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The answer and the only rational answer is, it should go so far as to meet the demands of social justice. This is precisely the demands of Socialism. Let us now grant that by freedom of contract absolute freedom is not intended, but freedom to buy and sell in accordance with civil law and the principles of the existing order.

Is freedom of contract thus qualified Christian? If not, can it be Christianized? The answer must be in the negative. In the summer of 1891 a man bought up 14,000,000, bushels of corn and withheld it till the price advanced 20 per cent to the disadvantage and distress of thousands. Christianity says, "He that withholdeth corn, the people shall curse him."1 Can this corn transaction, which is representative under freedom of contract, be Christianized? Fresh in memory is a Chicago wheat corner which so "squeezed" an old and honorable firm in New York that the senior member found relief in suicide. A secular journal that upholds "the present order," characterizes this corn-dealer and this wheat-squeezer, whose only offence and complete defence is that each is doing a lawful business under freedom of contract, as "a thief and a robber." 2

Strong language this for the eye of capitalism to use. towards its hand; for there ought to be no schism between the members of the capitalistic body. But nothing is more common than for the friends of the existing order to exalt freedom of contract, or some other capitalistic principle, and then roundly condemn the man who employs it most logically and most successfully. Witness the kind of epithets applied to J. Gould, Vanderbilt, and indeed nearly all men who, by extraordinary ability, have secured a fortune, in perfect accordance with the laws of the land, of society, and of the "existing order." We do not say, however, in accordance with Christianity. Speculation is everywhere; it pervades society like an atmosphere. Your grocer engages in it; so does everybody. The gambling spirit is not confined to the Stock Exchange. Getting something and all one can for nothing is the universal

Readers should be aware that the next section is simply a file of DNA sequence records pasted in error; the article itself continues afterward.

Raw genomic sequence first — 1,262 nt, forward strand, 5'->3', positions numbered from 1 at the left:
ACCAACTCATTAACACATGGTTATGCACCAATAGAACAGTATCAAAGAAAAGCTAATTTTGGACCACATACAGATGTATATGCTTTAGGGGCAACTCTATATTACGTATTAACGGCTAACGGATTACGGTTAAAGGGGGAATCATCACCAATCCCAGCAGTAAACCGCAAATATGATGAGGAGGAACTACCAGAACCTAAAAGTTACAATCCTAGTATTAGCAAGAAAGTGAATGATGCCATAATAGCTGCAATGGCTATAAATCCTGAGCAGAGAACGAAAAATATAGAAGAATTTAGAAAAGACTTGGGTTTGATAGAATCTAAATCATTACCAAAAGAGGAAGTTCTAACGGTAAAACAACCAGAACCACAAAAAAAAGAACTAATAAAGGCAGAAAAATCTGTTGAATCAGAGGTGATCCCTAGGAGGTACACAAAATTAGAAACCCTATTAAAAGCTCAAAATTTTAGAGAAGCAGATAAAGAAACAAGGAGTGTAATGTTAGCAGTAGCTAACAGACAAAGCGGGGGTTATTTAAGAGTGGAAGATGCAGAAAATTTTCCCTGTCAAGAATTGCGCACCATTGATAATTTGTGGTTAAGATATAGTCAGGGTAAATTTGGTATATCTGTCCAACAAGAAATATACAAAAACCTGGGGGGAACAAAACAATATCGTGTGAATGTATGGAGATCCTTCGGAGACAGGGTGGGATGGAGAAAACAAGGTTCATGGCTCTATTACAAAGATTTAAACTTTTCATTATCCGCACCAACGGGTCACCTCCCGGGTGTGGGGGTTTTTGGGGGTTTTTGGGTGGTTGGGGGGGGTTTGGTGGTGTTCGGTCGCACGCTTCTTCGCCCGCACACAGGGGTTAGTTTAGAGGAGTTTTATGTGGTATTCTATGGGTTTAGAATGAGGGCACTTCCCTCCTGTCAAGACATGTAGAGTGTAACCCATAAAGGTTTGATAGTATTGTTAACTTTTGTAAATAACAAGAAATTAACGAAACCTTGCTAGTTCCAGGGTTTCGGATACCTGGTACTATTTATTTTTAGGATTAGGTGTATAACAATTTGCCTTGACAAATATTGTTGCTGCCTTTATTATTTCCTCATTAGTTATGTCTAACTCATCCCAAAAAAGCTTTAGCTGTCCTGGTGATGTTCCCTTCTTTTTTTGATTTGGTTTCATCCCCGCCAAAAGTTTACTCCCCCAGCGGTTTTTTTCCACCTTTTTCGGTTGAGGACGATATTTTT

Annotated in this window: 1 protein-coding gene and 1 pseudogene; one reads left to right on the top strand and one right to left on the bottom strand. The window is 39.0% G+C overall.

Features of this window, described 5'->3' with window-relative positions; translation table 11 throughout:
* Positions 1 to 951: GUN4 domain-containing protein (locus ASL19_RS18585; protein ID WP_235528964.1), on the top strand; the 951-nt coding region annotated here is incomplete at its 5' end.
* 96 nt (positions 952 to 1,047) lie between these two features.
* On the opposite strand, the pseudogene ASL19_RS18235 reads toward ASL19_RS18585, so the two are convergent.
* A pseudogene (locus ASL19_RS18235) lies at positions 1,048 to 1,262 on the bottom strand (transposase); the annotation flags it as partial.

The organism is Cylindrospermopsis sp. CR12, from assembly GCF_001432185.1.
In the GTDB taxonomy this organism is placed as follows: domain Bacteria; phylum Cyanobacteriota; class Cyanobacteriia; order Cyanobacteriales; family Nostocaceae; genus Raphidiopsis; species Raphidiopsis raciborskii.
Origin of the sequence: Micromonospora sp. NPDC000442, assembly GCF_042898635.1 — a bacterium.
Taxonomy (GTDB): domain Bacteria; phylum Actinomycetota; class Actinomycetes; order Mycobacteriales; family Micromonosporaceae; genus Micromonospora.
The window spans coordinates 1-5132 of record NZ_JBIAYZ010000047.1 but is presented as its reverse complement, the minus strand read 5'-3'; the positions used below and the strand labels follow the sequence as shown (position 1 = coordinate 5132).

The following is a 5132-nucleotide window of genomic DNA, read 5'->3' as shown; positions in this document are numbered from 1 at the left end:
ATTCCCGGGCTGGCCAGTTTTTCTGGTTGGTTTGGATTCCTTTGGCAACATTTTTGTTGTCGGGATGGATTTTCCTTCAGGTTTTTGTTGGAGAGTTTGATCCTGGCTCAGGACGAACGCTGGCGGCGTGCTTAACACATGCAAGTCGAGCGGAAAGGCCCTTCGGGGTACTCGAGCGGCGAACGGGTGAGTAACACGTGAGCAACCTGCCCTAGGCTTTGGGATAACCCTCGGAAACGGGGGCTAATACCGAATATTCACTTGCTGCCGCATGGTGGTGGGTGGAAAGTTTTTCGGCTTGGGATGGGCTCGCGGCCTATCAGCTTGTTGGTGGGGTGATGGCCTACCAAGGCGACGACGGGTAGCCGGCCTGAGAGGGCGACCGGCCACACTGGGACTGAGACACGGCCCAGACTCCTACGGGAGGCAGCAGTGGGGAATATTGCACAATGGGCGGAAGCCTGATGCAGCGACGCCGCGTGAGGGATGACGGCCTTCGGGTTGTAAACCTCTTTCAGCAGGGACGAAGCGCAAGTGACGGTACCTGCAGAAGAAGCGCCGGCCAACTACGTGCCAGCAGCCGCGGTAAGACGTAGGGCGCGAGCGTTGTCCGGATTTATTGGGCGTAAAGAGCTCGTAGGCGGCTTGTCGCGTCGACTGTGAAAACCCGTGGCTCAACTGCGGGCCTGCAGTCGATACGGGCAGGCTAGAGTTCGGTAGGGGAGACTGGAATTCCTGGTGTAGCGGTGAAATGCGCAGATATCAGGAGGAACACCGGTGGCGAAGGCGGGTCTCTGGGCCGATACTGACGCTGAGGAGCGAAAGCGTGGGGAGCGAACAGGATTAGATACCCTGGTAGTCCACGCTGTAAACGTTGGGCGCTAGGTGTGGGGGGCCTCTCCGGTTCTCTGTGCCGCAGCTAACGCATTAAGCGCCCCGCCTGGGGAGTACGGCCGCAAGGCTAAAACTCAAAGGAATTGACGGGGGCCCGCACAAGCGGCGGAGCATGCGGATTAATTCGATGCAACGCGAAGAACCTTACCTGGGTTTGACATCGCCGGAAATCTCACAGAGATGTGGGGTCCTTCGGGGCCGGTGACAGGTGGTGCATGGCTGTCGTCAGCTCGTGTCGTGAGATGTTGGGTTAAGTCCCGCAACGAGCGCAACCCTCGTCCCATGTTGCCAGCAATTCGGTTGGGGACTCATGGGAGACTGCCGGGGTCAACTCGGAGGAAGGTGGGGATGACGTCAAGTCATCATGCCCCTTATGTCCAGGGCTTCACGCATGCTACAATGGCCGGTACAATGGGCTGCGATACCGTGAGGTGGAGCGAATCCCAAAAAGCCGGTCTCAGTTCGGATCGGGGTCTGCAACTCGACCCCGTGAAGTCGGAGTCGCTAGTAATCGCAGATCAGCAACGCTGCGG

1 Prov. xi. 26.

2 "Springfield Daily Union," Sept. 7, 1888.

practice. The head of a large manufacturing plant recently told the writer that the law of business was "to claim the whole world and concede only as you must." We do not approve the business of cornering commodities, even on the small scale which every small dealer is practising. What we insist on is, that the advocate of the existing order, of which cornering is a most perfect, natural, and consummate flower, cannot consistently condemn it. A tree, however, is known by its fruit. "A good tree cannot bring forth evil fruit;" and Socialism, in the language of its Great Head, says, not that the tree shall be Christianized, but "hewn down and cast into the fire." But this is not the worst count in the bill of indictment Christianity brings against freedom of contract. By the exercise of this principle, capital combines and secures control, not only of necessary commodities, but of work itself by which the poor man can alone sustain life. He stands before a great corporation to sell his labor, and has no more to say about the price than an infant. It may be his only chance for work at any price; he may have a helpless family behind him and starvation before him; he is forced to take the wages offered, however low; and this also is called freedom of contract. The phrase is elastic. We exclude bribery, a case of real freedom, and include the hiring of the laborer by the corporation, a case of the entire absence of freedom. But this elasticity of freedom of contract is its most valuable quality; it solves the capitalistic problem how to serve God and mammon at the same time. About 600 railroad companies in the United States employ 800,000 men. The employees of some of these companies, numbering thousands, are dependent upon the nod of one man for their daily bread. "The mutuality of dependence between a great railroad corporation and any single one of its hundreds of machinists, engineers, firemen, brakemen, switchmen, track men, or other employees, is absolutely inappreciable. The dependence is altogether one-sided."

Freedom of contract is a misnomer when one party arbitrarily fixes the terms of contract and the other is compelled to accept.